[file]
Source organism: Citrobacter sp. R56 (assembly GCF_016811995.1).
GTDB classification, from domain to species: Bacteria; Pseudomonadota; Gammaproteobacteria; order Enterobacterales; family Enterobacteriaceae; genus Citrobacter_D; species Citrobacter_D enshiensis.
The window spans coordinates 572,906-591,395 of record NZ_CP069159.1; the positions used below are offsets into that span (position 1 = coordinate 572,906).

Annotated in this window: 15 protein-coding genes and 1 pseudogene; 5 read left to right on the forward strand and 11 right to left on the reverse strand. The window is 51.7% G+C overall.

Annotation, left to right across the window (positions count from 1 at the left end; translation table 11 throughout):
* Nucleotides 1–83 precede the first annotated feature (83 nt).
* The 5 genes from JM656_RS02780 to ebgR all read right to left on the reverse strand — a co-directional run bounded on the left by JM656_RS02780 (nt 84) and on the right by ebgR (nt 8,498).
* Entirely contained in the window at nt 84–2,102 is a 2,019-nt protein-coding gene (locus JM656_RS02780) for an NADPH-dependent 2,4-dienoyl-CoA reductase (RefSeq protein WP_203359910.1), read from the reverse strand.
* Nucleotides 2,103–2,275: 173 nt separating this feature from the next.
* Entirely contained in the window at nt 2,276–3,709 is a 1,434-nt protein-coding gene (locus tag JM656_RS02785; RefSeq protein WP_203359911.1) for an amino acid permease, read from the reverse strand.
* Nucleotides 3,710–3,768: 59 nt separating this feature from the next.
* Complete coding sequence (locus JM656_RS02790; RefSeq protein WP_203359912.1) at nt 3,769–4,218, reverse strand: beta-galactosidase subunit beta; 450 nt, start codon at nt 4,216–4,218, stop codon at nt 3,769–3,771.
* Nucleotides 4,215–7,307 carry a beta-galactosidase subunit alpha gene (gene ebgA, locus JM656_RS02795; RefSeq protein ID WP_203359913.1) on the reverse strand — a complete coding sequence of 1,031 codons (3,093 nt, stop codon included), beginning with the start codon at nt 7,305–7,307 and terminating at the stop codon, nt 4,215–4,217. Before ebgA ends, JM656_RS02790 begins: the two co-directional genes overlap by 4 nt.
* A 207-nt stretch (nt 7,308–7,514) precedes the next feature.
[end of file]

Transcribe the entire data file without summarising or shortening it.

Source organism: Citrobacter sp. R56 (assembly GCF_016811995.1).
GTDB classification, from domain to species: Bacteria; Pseudomonadota; Gammaproteobacteria; order Enterobacterales; family Enterobacteriaceae; genus Citrobacter_D; species Citrobacter_D enshiensis.
The window spans coordinates 572,906-591,395 of record NZ_CP069159.1; the positions used below are offsets into that span (position 1 = coordinate 572,906).

Annotated in this window: 15 protein-coding genes and 1 pseudogene; 5 read left to right on the forward strand and 11 right to left on the reverse strand. The window is 51.7% G+C overall.

Annotation, left to right across the window (positions count from 1 at the left end; translation table 11 throughout):
* Nucleotides 1–83 precede the first annotated feature (83 nt).
* The 5 genes from JM656_RS02780 to ebgR all read right to left on the reverse strand — a co-directional run bounded on the left by JM656_RS02780 (nt 84) and on the right by ebgR (nt 8,498).
* Entirely contained in the window at nt 84–2,102 is a 2,019-nt protein-coding gene (locus JM656_RS02780) for an NADPH-dependent 2,4-dienoyl-CoA reductase (RefSeq protein WP_203359910.1), read from the reverse strand.
* Nucleotides 2,103–2,275: 173 nt separating this feature from the next.
* Entirely contained in the window at nt 2,276–3,709 is a 1,434-nt protein-coding gene (locus tag JM656_RS02785; RefSeq protein WP_203359911.1) for an amino acid permease, read from the reverse strand.
* Nucleotides 3,710–3,768: 59 nt separating this feature from the next.
* Complete coding sequence (locus JM656_RS02790; RefSeq protein WP_203359912.1) at nt 3,769–4,218, reverse strand: beta-galactosidase subunit beta; 450 nt, start codon at nt 4,216–4,218, stop codon at nt 3,769–3,771.
* Nucleotides 4,215–7,307 carry a beta-galactosidase subunit alpha gene (gene ebgA, locus JM656_RS02795; RefSeq protein ID WP_203359913.1) on the reverse strand — a complete coding sequence of 1,031 codons (3,093 nt, stop codon included), beginning with the start codon at nt 7,305–7,307 and terminating at the stop codon, nt 4,215–4,217. Before ebgA ends, JM656_RS02790 begins: the two co-directional genes overlap by 4 nt.
* A 207-nt stretch (nt 7,308–7,514) precedes the next feature.